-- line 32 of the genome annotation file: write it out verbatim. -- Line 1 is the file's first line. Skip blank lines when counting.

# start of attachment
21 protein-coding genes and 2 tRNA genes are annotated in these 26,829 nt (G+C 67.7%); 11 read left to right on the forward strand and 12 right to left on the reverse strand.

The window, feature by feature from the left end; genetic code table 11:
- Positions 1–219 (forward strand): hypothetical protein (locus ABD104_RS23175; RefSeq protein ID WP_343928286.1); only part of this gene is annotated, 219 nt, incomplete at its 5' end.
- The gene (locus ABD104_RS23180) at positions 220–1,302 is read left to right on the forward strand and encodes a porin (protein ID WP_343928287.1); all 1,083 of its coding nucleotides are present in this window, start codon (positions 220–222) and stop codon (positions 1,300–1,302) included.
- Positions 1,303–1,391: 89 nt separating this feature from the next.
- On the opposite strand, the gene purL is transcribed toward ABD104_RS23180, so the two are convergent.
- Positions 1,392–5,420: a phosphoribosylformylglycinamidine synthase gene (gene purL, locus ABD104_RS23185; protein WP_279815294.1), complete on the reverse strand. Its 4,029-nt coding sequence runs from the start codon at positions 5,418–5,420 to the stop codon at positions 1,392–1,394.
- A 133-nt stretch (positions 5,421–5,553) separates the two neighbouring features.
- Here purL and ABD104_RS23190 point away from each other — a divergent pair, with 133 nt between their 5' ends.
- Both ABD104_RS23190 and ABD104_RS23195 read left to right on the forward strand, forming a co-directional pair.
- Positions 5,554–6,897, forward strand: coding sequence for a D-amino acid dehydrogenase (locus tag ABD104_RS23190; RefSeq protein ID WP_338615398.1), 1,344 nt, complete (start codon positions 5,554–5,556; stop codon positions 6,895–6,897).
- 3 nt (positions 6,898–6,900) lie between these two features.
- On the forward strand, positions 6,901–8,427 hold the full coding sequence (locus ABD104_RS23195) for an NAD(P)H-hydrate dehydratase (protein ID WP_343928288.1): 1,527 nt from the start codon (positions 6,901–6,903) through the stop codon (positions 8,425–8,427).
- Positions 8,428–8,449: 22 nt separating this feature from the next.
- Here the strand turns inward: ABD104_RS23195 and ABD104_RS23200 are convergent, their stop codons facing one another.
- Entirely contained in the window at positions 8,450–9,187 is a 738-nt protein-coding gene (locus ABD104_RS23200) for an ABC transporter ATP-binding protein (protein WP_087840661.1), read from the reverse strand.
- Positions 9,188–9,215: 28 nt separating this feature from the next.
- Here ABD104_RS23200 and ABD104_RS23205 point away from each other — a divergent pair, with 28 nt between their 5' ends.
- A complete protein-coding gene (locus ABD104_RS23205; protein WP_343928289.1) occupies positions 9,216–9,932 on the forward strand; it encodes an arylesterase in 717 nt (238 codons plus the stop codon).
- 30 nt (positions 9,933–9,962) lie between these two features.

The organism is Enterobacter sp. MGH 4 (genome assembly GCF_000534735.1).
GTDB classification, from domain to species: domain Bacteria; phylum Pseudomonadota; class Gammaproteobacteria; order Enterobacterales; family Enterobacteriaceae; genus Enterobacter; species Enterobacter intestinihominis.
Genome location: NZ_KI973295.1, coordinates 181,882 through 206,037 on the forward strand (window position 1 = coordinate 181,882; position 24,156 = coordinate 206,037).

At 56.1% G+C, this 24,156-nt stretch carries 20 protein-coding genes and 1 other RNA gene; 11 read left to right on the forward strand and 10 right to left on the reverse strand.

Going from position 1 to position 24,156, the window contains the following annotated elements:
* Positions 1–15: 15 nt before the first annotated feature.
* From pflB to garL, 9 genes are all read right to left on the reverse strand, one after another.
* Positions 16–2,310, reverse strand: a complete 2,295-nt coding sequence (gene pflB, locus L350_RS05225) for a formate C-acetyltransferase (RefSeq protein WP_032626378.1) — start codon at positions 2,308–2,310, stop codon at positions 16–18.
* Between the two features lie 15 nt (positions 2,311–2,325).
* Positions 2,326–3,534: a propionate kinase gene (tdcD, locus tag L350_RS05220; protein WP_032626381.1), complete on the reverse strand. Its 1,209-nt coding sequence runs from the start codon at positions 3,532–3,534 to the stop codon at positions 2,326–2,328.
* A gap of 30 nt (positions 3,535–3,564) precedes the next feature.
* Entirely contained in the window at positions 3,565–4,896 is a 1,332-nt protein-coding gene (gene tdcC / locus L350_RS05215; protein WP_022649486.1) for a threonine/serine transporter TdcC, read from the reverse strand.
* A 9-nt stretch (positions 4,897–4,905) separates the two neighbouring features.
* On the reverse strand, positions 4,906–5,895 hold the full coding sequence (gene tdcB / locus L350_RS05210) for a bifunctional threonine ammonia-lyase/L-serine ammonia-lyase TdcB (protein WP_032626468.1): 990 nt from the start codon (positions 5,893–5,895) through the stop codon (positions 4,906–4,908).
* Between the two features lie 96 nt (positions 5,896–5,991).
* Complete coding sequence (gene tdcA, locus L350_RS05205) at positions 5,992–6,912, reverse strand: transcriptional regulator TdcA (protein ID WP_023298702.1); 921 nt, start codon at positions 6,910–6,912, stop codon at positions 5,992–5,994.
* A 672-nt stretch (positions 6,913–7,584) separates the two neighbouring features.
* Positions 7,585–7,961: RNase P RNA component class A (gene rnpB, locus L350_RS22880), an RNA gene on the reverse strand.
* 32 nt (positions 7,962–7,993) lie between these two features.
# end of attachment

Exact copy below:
* Entirely contained in the window at positions 3,565–4,896 is a 1,332-nt protein-coding gene (gene tdcC / locus L350_RS05215; protein WP_022649486.1) for a threonine/serine transporter TdcC, read from the reverse strand.